Landscape and Irrigation Introduction
The Water Needs of Plants
How much water does it take to grow an attractive and healthy landscape? There really is no “right” answer to this question, it all depends factors such as local climate, type of plants, soil conditions, shading, maintenance practices, and so on. Some healthy landscapes require no supplemental irrigation beyond what falls from the sky, others rely on substantial amounts of water. In a perfect world, everyone would put exactly the right amount of water on their landscape to keep it healthy and attractive without any excess runoff or water waste. We are a long way from a perfect world.
Research has shown that on average about half of the water used in a single-family American home during the course of a year will be put onto the landscape. In a wet climate such as the Pacific Northwest less water is required for irrigating a turf landscape compared with a hot dry climate like Arizona. But even in a wet climate, the landscape area is often the single highest user of water.
“Conventional notions of what affects water use on landscaped areas are changing as more daring communities, water suppliers, and individuals make commitments to stop wasting water. Historically, the amount of water used for landscape irrigation and other factors that drive peak water demands were assumed to be immutable givens necessitating the construction of large water supply and treatment facilities. Now, water supply systems…are challenging such assumptions with innovative conservation strategies.”
-Amy Vickers, Handbook of Water Use and Conservation, Water Plow Press, 2001.
The web pages and research reports on the Alliance for Water Efficiency site offer some basic information of landscape design, installation, and maintenance as well as irrigation practices that can help maximize water efficiency. Improving efficiency in outdoor water use and reducing outdoor water demand are fundamental challenges facing conservation professionals for the foreseeable future.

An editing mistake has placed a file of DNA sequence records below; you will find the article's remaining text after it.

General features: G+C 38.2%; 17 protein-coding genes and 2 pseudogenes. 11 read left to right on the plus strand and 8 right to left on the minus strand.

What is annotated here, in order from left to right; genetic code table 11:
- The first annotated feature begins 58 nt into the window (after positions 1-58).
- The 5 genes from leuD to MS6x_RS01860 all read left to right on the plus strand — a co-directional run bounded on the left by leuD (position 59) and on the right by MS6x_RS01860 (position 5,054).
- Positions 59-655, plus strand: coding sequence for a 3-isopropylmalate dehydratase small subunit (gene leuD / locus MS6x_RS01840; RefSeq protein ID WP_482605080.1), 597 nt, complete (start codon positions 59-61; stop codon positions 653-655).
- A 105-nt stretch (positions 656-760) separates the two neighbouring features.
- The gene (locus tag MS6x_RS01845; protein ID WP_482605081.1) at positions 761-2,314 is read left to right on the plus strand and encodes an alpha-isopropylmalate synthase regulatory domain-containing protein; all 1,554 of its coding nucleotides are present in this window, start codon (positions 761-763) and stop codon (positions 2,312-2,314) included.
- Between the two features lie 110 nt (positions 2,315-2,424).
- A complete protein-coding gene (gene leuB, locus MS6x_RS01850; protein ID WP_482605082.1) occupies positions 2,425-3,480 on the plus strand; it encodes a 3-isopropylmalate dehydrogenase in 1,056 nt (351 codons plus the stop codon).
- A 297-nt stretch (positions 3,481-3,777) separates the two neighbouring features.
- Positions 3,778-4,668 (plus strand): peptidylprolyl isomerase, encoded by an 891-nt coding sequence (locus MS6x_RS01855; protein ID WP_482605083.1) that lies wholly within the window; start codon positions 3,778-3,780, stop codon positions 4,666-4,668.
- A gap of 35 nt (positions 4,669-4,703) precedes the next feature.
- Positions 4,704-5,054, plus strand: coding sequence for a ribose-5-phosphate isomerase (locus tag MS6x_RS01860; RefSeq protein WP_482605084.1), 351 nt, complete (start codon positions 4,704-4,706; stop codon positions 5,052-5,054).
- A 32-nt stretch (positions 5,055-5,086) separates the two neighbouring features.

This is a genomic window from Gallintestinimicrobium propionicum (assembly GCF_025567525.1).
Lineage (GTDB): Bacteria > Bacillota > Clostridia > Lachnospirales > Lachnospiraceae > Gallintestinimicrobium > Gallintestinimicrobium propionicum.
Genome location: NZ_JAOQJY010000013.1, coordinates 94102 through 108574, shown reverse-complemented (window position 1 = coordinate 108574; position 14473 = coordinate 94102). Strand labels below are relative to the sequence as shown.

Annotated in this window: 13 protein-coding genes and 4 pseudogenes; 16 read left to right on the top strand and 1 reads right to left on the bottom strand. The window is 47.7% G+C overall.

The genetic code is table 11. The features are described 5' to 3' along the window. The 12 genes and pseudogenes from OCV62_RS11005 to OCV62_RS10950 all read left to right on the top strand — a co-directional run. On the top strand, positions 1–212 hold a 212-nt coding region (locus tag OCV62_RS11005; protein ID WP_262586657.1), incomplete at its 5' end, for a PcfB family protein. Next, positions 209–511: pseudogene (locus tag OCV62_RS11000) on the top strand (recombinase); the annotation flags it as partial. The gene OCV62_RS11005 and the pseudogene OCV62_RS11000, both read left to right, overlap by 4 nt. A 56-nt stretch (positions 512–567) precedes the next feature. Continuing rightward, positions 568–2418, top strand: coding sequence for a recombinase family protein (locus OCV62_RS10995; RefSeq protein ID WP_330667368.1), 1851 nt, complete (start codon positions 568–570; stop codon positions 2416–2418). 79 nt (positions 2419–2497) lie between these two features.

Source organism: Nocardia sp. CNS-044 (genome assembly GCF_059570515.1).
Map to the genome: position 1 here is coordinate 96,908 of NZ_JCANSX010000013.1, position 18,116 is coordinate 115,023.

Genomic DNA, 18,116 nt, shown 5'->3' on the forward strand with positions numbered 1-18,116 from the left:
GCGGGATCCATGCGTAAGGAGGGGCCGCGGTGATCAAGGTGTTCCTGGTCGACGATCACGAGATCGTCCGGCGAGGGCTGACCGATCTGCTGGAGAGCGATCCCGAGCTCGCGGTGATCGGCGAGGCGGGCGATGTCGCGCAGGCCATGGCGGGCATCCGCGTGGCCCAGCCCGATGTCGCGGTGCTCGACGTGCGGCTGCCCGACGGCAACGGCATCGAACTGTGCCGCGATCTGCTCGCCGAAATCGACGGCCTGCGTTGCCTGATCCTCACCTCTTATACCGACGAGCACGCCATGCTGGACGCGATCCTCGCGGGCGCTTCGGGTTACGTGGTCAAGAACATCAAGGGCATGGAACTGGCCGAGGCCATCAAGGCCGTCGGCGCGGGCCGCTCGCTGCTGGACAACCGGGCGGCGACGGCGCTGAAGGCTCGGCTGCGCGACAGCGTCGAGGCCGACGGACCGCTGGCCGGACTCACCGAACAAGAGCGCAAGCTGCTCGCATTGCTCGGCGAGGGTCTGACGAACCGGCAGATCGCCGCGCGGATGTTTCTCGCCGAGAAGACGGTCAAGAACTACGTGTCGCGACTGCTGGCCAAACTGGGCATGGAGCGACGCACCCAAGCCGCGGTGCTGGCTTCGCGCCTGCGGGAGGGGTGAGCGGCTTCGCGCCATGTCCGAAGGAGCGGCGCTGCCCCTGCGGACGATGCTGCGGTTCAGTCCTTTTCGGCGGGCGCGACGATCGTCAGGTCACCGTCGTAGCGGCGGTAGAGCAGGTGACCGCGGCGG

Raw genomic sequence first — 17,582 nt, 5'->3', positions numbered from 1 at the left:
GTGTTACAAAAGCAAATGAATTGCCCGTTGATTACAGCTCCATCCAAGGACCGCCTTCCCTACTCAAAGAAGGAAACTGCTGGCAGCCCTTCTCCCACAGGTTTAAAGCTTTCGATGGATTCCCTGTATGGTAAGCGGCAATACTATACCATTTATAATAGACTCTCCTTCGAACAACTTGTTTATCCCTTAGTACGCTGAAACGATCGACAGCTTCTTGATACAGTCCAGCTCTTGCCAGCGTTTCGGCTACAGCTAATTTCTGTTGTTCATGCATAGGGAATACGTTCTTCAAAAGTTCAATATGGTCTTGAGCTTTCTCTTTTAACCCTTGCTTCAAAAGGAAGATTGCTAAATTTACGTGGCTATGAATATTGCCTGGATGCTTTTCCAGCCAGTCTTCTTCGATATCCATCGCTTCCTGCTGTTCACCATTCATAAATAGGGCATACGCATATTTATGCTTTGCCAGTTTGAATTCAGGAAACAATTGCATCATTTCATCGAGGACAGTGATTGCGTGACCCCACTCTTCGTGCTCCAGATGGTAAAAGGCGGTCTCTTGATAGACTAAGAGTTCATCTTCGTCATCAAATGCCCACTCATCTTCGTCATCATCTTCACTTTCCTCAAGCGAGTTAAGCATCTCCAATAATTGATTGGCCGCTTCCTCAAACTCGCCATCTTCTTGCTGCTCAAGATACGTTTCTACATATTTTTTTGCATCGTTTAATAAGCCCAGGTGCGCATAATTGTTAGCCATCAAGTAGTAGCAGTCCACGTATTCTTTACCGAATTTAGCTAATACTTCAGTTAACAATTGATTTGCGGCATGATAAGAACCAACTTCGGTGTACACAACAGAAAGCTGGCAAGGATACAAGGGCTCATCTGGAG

The following research reports on landscape and water use provide important information on the subject:
Inland Empire Landscape Alliance (2009) Chino Basin Water Efficient Landscape Ordinance
Aquacraft (2000) Impacts of Xeriscape on Outdoor Water Use
Aquacraft (2009) Evaluation of California Weather-Based “Smart” Irrigation Controller Programs
Thornhill, S. (2007) Landscape Sector Analysis - Southern California
Various (2006) Florida Waterwise Landscapes - Landscaping to Promote Water Conservation
Various (2006) Standards for Landscape Irrigation In Florida
Sovocool (2005) Xeriscape Conversion Study Final Report
Various (2005) WaterWise - Residential Landscape and Irrigation Guide for Western Colorado
CUWCC (2004) Potential Best Management Practices (PBMP) Report – Includes a section on Weather-Based Irrigation Controllers
Chesnutt, T et al (2004) Evaluation of Landscape Performance Certification Program
MWDOC, IRWD (2004) The Residential Runoff Reduction Study
Irvine Ranch Water District (2003) Landscape Sizing in Santa Ana Heights – A Model to Efficiently Size Landscape Area for any Community
ASCE (2000) Standardized Reference Evapotranspiration Equation